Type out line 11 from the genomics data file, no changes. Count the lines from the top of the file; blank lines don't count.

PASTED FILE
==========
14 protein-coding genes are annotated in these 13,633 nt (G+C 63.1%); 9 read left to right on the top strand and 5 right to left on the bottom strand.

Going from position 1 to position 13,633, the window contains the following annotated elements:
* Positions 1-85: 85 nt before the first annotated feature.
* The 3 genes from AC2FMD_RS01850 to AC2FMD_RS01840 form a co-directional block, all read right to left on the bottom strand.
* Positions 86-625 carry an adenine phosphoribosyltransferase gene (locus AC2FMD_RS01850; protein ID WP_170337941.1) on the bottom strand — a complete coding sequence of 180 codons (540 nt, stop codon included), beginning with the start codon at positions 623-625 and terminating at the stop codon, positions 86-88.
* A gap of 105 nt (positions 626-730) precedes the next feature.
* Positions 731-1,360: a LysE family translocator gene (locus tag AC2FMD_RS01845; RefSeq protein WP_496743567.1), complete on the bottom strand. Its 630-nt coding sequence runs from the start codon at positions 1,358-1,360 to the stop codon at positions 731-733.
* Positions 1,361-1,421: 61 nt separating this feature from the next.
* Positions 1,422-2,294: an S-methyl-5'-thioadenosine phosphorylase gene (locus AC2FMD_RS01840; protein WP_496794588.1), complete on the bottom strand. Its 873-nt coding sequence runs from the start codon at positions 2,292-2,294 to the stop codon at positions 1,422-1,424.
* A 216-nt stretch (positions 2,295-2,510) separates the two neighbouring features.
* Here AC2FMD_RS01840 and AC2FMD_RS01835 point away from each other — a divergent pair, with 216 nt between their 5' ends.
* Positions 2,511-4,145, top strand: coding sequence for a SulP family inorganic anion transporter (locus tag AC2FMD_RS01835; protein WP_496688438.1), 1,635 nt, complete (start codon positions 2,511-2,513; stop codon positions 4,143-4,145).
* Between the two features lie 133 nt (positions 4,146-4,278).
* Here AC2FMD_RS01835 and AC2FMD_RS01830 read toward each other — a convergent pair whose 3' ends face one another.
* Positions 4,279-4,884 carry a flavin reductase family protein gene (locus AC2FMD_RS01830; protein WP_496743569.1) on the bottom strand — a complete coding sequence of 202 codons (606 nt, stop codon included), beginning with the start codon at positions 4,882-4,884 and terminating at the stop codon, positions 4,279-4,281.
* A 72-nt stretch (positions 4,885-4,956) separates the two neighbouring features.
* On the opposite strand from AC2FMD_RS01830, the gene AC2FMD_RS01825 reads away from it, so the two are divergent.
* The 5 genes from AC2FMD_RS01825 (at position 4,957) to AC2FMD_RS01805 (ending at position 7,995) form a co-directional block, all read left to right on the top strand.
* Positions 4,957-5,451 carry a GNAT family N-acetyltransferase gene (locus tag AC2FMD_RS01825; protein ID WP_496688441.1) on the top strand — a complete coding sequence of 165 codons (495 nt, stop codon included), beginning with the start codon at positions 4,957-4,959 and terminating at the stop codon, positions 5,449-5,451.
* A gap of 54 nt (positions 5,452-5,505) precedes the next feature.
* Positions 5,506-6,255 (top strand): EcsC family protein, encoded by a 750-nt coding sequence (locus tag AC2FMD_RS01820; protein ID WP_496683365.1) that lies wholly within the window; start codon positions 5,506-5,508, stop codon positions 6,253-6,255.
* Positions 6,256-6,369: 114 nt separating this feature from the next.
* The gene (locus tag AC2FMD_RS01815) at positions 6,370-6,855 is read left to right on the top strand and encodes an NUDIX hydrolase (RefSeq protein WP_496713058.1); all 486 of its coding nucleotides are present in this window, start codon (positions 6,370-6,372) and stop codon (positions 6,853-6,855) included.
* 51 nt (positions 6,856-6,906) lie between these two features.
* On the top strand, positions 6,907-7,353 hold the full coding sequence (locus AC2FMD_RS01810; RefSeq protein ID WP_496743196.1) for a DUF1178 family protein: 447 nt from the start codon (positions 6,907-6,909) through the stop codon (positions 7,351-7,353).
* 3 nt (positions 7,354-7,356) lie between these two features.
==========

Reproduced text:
* Here AC2FMD_RS01840 and AC2FMD_RS01835 point away from each other — a divergent pair, with 216 nt between their 5' ends.